A dilapidated church and some crumbling ruins in the process of restoration are all that is left of the village of Saint-Amans, set in the woods between Caylus and Saint-Antonin. A few mounds of stone hint at the former dwellings of long-gone inhabitants.
The place is now called Saint-Amans le Vieux (the old). Formerly, it was also known as Saint-Amans de Promilhargues. Perched on a cliff overlooking the valley of the River Bonnette, the view is magnificent.
The population of Saint-Amans le Vieux upped sticks and moved in 1892 to Saint-Amans le Neuf (the new). The ‘new’ village is a couple of kilometres away, closer to the road network. This week, our walking group chose a walk that takes in both villages.
A community had existed at Saint-Amans le Vieux since at least the first part of the 16th century, when the church was constructed, and probably long before. It was built on the foundations of a church formerly run by the Templars and then by the Chevaliers de Saint Jean of Lacapelle-Livron, one of the most important commanderies in the region. The cross incorporated into the stone above the church doorway is said to have been salvaged from the debris of the old Templar church.
In the light of some comments received since I wrote this (see below), I have done some more research. I haven’t been able to find very much about this village and I recognise that you have to treat a good deal of what you read on the Internet with caution. However, from a French site that is dedicated to Templar history, I found the following (my translation and paraphrasing):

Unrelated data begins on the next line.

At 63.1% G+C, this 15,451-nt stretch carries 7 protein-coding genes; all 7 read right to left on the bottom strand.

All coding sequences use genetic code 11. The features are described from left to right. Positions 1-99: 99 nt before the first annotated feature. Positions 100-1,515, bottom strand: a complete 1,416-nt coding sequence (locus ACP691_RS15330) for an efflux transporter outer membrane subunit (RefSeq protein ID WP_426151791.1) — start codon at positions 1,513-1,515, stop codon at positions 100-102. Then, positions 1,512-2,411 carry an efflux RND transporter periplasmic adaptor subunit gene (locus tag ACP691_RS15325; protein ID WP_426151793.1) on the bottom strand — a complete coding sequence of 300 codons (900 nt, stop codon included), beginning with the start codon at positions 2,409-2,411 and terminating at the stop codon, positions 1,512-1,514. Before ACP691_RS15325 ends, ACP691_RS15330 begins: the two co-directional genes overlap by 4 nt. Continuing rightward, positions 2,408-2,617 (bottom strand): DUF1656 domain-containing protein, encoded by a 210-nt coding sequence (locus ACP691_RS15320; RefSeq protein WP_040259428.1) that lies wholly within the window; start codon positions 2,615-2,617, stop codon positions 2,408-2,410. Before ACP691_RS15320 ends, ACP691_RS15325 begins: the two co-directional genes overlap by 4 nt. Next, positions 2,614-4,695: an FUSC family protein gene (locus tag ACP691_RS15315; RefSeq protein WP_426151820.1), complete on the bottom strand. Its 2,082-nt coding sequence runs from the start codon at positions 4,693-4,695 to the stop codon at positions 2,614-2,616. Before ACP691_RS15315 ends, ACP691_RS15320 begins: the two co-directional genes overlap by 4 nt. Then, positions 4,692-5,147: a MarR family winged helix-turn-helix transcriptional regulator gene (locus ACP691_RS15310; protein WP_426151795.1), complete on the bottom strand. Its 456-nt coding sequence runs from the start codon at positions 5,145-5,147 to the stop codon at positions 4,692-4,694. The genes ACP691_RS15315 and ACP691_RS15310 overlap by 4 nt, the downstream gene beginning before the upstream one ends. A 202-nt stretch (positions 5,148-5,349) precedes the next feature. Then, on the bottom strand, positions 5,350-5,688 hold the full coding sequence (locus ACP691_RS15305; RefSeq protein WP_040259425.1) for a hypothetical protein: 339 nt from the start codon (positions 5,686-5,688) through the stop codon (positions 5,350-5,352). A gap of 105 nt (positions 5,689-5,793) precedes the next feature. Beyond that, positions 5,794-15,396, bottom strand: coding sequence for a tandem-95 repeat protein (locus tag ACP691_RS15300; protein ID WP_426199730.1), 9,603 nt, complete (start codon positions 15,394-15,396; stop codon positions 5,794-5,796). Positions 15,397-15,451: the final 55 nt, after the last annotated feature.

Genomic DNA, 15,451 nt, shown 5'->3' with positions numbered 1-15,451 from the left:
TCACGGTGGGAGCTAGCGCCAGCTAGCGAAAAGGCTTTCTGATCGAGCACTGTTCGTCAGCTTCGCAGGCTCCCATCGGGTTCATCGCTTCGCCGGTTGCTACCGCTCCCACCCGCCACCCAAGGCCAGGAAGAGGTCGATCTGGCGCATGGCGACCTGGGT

Since the tithes were often insufficient to assure the maintenance of a church and the salary of its priest, the bishop had the power to entrust the church and its tithes to the keeping of a religious order established in the area, on condition that a kind of ‘minimum service’ was maintained. The Church of Saint-Amans [and another one in the area] were given to the Templars in 1271 and attached to this Commandery [Lacapelle-Livron].
The old presbytery, Mairie and schoolhouse are still there, being restored by the present owners. It’s not entirely clear why the people abandoned their village and moved to a new one. Although rural depopulation was starting in the late 19th century, it did not really gather momentum around here until after the First World War. It is clear, however, that scratching a living from this unforgiving land was far from easy. Around the old village, you can see enclosures bounded by stone walls. These were formerly fields, which have now reverted to woodland.
Further on, down the hill, is an abandoned farm, restored by a local association. In addition to the house and barn, there is also the original bread oven. It’s difficult to imagine living in such remote solitude. People were tougher then.
One of the curiosities that we saw during the walk is this dolmen with an iron cross on top. 19th-century Christians perhaps sought to exorcise the ghosts of their Neolithic forebears by appropriating their burial place. They certainly didn’t see this as desecrating an ancient monument. This is an interesting example of one culture overlaying another. Or maybe they simply thought the dolmen would make a good base for one of the many wayside crosses that sit beside the ancient pathways.
I find it fascinating to imagine how people must have lived when this village was abandoned – not much more than a century ago. How things have changed over that period. At the end of the 19th century, more than 50% of people in France lived off the land; at the end of the 20th this figure had dropped to 4.3%. That says it all.
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